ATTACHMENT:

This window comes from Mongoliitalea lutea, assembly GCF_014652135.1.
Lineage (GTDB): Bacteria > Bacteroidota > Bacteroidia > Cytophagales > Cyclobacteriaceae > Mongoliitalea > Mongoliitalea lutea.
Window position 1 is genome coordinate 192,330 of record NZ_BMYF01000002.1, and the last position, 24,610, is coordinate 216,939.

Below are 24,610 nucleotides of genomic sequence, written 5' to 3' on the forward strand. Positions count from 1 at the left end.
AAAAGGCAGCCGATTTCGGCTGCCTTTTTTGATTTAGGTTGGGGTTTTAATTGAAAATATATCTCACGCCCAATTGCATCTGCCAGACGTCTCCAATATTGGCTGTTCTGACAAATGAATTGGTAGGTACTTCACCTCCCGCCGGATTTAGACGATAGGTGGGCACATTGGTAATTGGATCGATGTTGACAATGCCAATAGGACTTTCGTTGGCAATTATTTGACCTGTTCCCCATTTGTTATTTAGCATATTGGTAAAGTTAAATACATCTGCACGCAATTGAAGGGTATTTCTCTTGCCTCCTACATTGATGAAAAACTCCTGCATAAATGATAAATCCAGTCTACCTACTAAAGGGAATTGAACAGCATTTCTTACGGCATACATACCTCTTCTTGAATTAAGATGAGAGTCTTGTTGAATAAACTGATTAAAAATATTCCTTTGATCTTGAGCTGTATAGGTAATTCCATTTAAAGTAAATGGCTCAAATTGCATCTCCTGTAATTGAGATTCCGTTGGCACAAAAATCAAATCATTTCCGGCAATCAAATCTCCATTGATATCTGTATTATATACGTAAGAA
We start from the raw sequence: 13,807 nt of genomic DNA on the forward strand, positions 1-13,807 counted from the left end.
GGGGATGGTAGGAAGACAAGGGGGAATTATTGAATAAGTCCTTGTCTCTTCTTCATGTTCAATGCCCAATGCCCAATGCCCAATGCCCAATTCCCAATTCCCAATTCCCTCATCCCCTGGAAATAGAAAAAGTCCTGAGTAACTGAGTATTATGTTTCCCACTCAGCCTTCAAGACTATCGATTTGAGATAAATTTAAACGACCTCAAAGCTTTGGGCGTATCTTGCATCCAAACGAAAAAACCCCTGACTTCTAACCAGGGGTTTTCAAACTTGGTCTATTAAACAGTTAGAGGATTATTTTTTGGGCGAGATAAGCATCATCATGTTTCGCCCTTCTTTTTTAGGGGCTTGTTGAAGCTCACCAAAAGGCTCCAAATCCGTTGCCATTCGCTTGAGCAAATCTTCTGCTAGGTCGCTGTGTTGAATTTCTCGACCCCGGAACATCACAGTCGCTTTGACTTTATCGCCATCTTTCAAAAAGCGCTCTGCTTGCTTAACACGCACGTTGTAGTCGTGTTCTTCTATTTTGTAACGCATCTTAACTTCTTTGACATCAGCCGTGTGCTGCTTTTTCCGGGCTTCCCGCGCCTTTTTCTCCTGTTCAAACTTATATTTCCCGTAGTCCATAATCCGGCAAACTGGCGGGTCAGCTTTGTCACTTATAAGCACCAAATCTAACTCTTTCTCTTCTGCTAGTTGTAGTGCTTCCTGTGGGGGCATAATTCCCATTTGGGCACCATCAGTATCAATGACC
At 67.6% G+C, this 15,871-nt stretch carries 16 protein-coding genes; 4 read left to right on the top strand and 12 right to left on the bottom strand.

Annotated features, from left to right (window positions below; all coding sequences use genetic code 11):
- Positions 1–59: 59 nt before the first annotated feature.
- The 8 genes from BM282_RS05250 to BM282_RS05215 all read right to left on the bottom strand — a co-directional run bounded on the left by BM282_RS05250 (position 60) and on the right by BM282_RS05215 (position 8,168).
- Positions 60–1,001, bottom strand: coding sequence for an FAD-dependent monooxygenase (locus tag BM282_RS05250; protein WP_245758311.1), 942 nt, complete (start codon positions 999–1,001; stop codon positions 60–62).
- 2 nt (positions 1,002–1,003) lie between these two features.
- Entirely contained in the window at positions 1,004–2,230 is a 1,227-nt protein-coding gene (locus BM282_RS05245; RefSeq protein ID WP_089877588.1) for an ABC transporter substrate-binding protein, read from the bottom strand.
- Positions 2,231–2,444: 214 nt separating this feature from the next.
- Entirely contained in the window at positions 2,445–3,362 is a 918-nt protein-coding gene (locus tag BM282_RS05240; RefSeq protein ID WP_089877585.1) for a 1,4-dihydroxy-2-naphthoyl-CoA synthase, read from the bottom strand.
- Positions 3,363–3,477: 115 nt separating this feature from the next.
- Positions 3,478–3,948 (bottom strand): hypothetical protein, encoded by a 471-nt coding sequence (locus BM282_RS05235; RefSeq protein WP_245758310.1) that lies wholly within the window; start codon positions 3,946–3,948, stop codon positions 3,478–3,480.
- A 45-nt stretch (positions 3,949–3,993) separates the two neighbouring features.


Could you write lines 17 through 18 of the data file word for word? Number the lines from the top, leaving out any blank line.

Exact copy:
- Positions 3,363–3,477: 115 nt separating this feature from the next.
- Positions 3,478–3,948 (bottom strand): hypothetical protein, encoded by a 471-nt coding sequence (locus BM282_RS05235; RefSeq protein WP_245758310.1) that lies wholly within the window; start codon positions 3,946–3,948, stop codon positions 3,478–3,480.